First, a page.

Robert Entenmann, founder of Martha Clara, dies at 88

entenmann obit northforker

Many Long Island residents can recall sitting around a kitchen table surrounded by family and friends with a box of Entenmann’s baked goods as the centerpiece.

Or once they reached a certain age, popping open a bottle of wine from Martha Clara Vineyards around that same table.

Robert Entenmann, who died Thursday in Lauderdale by the Sea, Fla. at the age of 88, can be thanked in part for both those experiences. Mr. Entenmann was a longtime executive at Entenmann’s Bakery in Bay Shore before founding Martha Clara in Riverhead. 

“He got so much joy from being able to have another product that he knew was on tables at homes,” said Juan Micieli-Martinez, general manager and winemaker at Martha Clara Vineyards. “He was always about sharing something.”

Mr. Entenmann retired from the family business after it was sold in 1978. He purchased a Sound Avenue potato farm soon after and turned it into a farm to raise thoroughbred race horses, known as “Big E Farm.” In 1995, he planted 18 acres of vitis vinifera there, the first steps in creating Martha Clara Vineyards, which he named for his mother.

Roman Roth, president of the Long Island Wine Council and winemaker at Wölffer Estate Vineyard, worked for Mr. Entenmann from 1998 to 2002. He described his former boss as “a real pleasure to work for.”

“He had a good sense of humor, a dry sense of humor,” Mr. Roth said. “There was a quickness about him. He was a man of few words, you could say, but when he said something you listened.”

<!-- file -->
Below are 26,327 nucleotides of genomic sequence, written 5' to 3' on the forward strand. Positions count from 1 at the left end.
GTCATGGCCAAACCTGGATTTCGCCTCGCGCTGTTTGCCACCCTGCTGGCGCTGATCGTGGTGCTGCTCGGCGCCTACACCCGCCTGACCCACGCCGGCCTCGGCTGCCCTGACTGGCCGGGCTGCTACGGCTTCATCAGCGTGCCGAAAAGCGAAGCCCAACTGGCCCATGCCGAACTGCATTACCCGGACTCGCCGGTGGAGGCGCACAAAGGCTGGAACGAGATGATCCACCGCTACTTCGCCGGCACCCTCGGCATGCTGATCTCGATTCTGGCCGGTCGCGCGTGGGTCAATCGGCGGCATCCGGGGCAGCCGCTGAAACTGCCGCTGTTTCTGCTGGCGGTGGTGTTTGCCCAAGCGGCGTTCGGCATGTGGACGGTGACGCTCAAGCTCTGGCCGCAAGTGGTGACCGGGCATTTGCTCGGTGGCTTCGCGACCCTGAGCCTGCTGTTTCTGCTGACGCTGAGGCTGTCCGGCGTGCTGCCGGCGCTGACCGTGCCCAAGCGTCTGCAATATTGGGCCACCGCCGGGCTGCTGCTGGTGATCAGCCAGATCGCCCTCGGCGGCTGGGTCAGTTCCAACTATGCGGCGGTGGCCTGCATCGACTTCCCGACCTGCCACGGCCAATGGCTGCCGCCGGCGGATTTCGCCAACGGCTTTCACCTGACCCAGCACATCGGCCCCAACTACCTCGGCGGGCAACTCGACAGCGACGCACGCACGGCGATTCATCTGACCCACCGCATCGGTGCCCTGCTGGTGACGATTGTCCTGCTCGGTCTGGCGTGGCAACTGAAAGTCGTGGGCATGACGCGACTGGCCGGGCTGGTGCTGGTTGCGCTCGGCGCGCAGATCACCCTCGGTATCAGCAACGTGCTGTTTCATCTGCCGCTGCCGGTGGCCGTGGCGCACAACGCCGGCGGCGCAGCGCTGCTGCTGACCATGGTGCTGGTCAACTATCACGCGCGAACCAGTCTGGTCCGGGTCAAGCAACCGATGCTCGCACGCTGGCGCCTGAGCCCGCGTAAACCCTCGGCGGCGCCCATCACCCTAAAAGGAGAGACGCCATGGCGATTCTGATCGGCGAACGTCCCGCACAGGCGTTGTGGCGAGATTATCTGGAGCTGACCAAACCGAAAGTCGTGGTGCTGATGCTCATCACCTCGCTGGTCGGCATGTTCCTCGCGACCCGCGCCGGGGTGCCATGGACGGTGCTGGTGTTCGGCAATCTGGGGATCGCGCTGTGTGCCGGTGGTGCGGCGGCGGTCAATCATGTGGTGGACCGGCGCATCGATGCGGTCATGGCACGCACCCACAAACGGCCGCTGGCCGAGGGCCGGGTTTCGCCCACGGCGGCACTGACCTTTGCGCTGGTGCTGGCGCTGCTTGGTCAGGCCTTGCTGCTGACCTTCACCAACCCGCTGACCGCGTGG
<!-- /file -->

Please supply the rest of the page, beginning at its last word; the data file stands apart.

Mr. Micieli-Martinez, who has worked at Martha Clara since 2007, described the late founder as a visionary and a “great mentor.”

“[Mr. Entenmann] was someone that always kind of wanted to push the boundary a little bit,” he said. “He always wanted to do something better than it was done before.”

Mr. Micieli-Martinez said his favorite times with Mr. Entenmann were during the harvest each year, when the founder would walk between the vines early in the morning and sit on a particular bench right outside of the offices. Often, Mr. Micieli-Martinez would join Mr. Entenmann on the bench and talk, adding that most of their collaborative ideas happened while they were seated outside looking over the vines.

Having his friend around to share ideas and experiences is one of the things he’ll miss most about Mr. Entenmann, Mr. Micieli-Martinez said.

Mr. Micieli-Martinez and Mr. Roth both said Mr. Entenmann was very involved with the winery business, even once taking Mr. Roth on a trip to Oregon to visit other wineries.

He also preached the importance of the Wine Council saying his family business taught him how important it was for businesses to work together, Mr. Roth said.

In addition to his business ventures, Mr. Entenmann supported numerous charities.

“Giving back to the North Fork was really important to him, as evidenced by his support of institutions like Peconic Bay Medical Center,” his daughter, Jacqueline, said in an email. “He always made the Martha Clara grounds available for charitable events and gladly donated wine whenever he was asked to do so.”

Her father also loved spending time watching the horses at “Big E Farm,” which is next door to Martha Clara, and grabbing a meal with friends at the former Meeting House Creek Inn.

“When I think of my Dad, I will always remember the joy and serenity he found on his beloved Big E Farm,” Ms. Entenmann said.